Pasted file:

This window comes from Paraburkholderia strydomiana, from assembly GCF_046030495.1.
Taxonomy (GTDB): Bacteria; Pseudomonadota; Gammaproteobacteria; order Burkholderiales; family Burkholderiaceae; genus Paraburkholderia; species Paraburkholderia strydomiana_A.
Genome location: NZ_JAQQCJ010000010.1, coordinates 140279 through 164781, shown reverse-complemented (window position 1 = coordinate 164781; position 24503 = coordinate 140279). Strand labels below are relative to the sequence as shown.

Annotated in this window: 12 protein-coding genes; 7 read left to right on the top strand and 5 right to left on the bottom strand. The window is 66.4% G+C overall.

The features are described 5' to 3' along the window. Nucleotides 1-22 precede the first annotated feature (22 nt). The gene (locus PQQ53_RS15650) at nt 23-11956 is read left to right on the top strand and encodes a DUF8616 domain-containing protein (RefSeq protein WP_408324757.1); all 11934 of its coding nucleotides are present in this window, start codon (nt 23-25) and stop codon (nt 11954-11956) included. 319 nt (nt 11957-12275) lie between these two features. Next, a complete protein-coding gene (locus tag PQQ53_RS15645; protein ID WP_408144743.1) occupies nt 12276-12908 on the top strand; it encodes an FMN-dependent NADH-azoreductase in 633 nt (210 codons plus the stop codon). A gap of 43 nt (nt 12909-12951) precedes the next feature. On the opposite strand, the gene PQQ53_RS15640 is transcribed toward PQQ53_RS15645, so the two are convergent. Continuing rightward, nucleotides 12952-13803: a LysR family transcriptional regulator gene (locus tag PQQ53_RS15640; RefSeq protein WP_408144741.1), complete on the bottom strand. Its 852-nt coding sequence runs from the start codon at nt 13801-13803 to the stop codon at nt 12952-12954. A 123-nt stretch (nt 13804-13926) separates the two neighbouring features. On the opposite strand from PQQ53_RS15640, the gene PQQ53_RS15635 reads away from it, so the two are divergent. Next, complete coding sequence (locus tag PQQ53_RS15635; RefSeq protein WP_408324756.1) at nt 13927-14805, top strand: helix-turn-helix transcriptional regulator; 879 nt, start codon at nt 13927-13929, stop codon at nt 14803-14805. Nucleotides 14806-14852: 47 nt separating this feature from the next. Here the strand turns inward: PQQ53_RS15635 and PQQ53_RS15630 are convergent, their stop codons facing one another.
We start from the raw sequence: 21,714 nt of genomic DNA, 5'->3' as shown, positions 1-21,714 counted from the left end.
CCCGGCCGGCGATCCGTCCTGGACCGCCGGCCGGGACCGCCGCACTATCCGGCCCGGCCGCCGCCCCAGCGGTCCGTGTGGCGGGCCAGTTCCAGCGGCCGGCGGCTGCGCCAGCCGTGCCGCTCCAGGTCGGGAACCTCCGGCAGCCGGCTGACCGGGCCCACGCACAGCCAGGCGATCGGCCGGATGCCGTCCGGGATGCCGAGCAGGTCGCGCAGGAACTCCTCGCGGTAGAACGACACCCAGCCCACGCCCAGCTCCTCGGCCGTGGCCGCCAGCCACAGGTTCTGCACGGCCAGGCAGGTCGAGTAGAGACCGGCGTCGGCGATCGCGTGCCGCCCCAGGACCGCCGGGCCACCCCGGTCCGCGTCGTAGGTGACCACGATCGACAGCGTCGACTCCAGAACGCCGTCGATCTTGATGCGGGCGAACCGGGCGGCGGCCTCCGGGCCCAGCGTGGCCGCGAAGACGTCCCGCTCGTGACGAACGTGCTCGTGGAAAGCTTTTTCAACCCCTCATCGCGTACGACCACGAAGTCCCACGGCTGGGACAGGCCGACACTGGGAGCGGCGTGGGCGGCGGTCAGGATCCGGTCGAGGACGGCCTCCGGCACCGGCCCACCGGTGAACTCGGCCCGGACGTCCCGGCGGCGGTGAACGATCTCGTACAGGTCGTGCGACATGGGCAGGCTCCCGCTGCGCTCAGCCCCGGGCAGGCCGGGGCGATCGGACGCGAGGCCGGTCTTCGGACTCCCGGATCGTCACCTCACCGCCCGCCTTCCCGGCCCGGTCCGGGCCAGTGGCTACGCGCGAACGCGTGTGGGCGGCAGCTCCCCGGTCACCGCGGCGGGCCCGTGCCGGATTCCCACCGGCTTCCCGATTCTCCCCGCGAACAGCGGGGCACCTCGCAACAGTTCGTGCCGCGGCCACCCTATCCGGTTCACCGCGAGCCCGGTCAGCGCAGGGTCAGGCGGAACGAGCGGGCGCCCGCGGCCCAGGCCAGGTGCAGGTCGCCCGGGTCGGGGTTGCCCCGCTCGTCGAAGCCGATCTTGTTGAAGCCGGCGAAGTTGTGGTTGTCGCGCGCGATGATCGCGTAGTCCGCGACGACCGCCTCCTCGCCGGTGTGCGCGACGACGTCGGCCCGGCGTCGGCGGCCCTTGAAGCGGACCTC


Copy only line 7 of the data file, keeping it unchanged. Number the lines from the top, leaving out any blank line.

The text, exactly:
CCCGGCCGGCGATCCGTCCTGGACCGCCGGCCGGGACCGCCGCACTATCCGGCCCGGCCGCCGCCCCAGCGGTCCGTGTGGCGGGCCAGTTCCAGCGGCCGGCGGCTGCGCCAGCCGTGCCGCTCCAGGTCGGGAACCTCCGGCAGCCGGCTGACCGGGCCCACGCACAGCCAGGCGATCGGCCGGATGCCGTCCGGGATGCCGAGCAGGTCGCGCAGGAACTCCTCGCGGTAGAACGACACCCAGCCCACGCCCAGCTCCTCGGCCGTGGCCGCCAGCCACAGGTTCTGCACGGCCAGGCAGGTCGAGTAGAGACCGGCGTCGGCGATCGCGTGCCGCCCCAGGACCGCCGGGCCACCCCGGTCCGCGTCGTAGGTGACCACGATCGACAGCGTCGACTCCAGAACGCCGTCGATCTTGATGCGGGCGAACCGGGCGGCGGCCTCCGGGCCCAGCGTGGCCGCGAAGACGTCCCGCTCGTGACGAACGTGCTCGTGGAAAGCTTTTTCAACCCCTCATCGCGTACGACCACGAAGTCCCACGGCTGGGACAGGCCGACACTGGGAGCGGCGTGGGCGGCGGTCAGGATCCGGTCGAGGACGGCCTCCGGCACCGGCCCACCGGTGAACTCGGCCCGGACGTCCCGGCGGCGGTGAACGATCTCGTACAGGTCGTGCGACATGGGCAGGCTCCCGCTGCGCTCAGCCCCGGGCAGGCCGGGGCGATCGGACGCGAGGCCGGTCTTCGGACTCCCGGATCGTCACCTCACCGCCCGCCTTCCCGGCCCGGTCCGGGCCAGTGGCTACGCGCGAACGCGTGTGGGCGGCAGCTCCCCGGTCACCGCGGCGGGCCCGTGCCGGATTCCCACCGGCTTCCCGATTCTCCCCGCGAACAGCGGGGCACCTCGCAACAGTTCGTGCCGCGGCCACCCTATCCGGTTCACCGCGAGCCCGGTCAGCGCAGGGTCAGGCGGAACGAGCGGGCGCCCGCGGCCCAGGCCAGGTGCAGGTCGCCCGGGTCGGGGTTGCCCCGCTCGTCGAAGCCGATCTTGTTGAAGCCGGCGAAGTTGTGGTTGTCGCGCGCGATGATCGCGTAGTCCGCGACGACCGCCTCCTCGCCGGTGTGCGCGACGACGTCGGCCCGGCGTCGGCGGCCCTTGAAGCGGACCTC